The power of focus

Learn how mindfulness channels focus to the present moment and can help stay in a positive state of mind.

The ability to focus one’s attention is a critical skill for obtaining success in life and in healing. Without focus, learning would be fragmented and dull. In the book “The Act Resilient Method: From Trauma to Transformation” by Jeanie Joseph Ph.D., it states that focus requires mindful attention to the challenges both within (your thoughts and emotions) and without (your environment). She states that focus puts you in the driver’s seat of your life. Without directing your focus, your mind slips into past habits.

Without focus, and with enough stress, the mind gets hijacked, throwing positivity into the trunk! Everyone has negative thoughts and you can’t get rid of the thought but you can choose where to redirect and reinvent your attention. The more you put your focus and attention on positive thoughts, the more these thoughts gain dominance in your consciousness, weakening the power and pull of negativity. 

Mindfulness redirects focus to the present moment. Focus is the most basic and absolutely essential skill needed to regain control of your experience and state of mind. Learning to direct your focus away from what doesn’t serve you and to redirect awareness to this moment is the key to feeling mastery and self-control. In regards to healing, mindful focus uses your conscious, cognitive mind to redirect focus away from pain, suffering and negativity. Joseph provides two tools to help you redirect your focus: changing physiology and changing sensory focus. Changing physiology means changing what you are doing with your body. Changing sensory focus means using a different sense to shift your attention or focus.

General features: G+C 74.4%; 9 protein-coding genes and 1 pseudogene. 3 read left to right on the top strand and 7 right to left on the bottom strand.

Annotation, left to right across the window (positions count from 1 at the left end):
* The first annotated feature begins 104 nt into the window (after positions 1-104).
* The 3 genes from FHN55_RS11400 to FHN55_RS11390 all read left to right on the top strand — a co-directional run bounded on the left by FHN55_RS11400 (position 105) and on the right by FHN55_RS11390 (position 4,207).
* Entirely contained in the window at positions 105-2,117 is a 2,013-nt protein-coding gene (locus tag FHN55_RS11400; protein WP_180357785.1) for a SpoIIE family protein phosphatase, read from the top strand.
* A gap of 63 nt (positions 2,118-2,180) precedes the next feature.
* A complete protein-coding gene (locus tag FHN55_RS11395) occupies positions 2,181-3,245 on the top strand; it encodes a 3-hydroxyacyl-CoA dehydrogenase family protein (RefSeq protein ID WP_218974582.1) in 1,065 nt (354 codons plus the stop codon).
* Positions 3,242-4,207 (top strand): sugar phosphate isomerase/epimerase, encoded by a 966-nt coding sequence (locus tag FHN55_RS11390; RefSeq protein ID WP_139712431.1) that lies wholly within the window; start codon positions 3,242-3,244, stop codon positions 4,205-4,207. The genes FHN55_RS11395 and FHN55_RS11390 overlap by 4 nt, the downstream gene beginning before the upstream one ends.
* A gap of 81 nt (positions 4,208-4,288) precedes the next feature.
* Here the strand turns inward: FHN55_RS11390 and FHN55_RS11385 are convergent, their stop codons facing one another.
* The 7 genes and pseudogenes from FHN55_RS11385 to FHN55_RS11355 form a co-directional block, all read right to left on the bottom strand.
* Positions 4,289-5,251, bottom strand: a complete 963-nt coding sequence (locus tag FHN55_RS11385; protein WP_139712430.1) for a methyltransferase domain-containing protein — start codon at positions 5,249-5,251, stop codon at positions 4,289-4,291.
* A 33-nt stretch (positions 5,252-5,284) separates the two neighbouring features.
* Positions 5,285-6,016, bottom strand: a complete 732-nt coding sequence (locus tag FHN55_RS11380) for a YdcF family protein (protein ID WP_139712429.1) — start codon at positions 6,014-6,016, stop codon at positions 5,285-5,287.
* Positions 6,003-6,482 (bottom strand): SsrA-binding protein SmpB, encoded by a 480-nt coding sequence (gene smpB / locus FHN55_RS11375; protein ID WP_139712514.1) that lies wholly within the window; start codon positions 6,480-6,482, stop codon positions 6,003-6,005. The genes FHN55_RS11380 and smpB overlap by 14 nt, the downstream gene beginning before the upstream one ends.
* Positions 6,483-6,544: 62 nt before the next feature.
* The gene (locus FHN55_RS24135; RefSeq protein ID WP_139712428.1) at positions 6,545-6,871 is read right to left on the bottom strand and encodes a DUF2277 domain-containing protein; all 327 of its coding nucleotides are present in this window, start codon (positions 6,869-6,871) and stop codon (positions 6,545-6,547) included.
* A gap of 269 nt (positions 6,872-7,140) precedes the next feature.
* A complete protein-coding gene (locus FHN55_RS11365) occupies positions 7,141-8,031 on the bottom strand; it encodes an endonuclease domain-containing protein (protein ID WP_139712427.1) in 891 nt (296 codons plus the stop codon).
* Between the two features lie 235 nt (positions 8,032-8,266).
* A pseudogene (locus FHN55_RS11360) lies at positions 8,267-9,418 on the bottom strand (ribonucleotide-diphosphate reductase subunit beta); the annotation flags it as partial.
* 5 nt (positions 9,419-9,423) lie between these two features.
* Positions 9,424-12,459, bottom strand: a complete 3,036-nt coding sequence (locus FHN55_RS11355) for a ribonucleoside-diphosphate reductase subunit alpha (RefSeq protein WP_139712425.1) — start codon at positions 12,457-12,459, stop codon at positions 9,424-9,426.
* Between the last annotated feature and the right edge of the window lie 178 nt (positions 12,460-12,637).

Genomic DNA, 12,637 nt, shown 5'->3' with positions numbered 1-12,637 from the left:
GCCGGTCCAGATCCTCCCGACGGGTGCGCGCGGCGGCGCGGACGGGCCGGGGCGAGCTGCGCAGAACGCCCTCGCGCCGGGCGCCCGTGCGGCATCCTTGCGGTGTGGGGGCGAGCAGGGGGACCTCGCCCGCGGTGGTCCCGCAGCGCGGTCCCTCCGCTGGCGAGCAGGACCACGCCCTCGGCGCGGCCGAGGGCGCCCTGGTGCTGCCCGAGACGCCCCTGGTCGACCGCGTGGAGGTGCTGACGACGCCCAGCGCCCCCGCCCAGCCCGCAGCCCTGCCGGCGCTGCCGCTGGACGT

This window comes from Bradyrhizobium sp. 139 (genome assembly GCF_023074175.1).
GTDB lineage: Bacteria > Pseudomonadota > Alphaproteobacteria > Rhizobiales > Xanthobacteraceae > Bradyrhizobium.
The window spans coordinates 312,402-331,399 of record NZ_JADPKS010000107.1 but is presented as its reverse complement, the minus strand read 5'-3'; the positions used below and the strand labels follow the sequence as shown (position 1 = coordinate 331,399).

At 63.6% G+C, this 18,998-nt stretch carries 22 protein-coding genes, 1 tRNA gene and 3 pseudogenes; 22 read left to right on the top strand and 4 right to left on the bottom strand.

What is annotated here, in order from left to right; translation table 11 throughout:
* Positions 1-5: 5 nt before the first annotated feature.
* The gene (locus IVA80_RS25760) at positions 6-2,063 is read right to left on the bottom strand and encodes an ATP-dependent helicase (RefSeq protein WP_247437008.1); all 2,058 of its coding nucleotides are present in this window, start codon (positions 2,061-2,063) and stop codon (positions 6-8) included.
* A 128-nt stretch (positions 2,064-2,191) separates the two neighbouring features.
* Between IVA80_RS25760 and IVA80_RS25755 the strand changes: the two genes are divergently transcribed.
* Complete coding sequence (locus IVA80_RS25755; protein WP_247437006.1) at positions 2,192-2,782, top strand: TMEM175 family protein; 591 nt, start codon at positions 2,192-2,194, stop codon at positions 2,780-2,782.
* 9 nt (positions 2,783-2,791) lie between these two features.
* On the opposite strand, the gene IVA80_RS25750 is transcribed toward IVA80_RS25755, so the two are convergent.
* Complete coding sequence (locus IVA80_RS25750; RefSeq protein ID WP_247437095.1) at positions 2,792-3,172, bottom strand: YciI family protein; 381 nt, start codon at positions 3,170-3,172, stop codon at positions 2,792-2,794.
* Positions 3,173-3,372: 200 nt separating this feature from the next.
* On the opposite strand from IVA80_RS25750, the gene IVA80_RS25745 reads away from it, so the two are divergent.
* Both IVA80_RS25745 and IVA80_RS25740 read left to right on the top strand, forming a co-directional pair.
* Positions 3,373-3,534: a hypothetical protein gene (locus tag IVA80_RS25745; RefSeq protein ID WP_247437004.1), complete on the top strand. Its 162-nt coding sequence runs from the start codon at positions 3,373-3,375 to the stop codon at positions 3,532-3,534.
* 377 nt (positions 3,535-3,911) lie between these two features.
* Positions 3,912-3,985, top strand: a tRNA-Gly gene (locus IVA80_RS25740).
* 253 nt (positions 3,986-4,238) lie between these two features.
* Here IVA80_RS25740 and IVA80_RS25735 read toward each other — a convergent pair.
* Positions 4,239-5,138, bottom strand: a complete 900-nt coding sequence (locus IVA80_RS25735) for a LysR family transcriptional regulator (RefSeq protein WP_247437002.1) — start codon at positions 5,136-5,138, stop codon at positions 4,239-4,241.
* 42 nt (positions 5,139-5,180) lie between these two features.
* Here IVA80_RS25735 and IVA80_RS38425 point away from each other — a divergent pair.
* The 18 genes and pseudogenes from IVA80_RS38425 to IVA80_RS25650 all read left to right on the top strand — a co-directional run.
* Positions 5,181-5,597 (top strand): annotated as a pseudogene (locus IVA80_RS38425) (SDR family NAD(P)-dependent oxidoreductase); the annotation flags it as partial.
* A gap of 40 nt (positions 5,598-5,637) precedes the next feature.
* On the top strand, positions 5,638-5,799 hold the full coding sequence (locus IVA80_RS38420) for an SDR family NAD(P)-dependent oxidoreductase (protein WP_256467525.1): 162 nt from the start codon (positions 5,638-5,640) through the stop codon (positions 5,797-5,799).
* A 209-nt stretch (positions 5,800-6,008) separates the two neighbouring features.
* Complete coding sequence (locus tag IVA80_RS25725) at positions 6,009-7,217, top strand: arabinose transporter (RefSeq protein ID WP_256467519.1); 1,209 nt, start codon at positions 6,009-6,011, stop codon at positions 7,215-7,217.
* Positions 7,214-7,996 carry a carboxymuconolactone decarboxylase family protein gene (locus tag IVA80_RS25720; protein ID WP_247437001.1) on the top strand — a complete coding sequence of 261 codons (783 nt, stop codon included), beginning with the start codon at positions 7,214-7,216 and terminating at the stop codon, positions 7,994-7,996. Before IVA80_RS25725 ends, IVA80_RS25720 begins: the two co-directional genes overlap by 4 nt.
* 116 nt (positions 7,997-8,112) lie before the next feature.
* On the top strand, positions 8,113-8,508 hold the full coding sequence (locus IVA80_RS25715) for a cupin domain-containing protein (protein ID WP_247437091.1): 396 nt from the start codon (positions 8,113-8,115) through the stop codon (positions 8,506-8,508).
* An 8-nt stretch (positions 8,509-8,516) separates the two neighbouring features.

Changing your body posture is an example of changing physiology. Changing your posture even for just a couple of minutes has been shown by researcher Amy Cuddy, in her book “Presence: Bringing Your Boldest Self to Your Biggest Challenges,” to change your hormones, your emotional state and your mind. An example of changing sensory focus would be if you are hearing sounds you don’t like, switch to focus on something that looks pleasing to you. Similarly, if you are seeing something you don’t like, either in your mind or in person, shift to focus on something that sounds good. Focus training helps you learn that you can and must turn away from negativity and deliberately focus on positivity. 

Focus is a trainable skill. Michigan State University Extension offers a mindfulness series, entitled Stress Less with Mindfulness that helps develop focus. To find a program near you, contact your local MSU Extension county office for more information.


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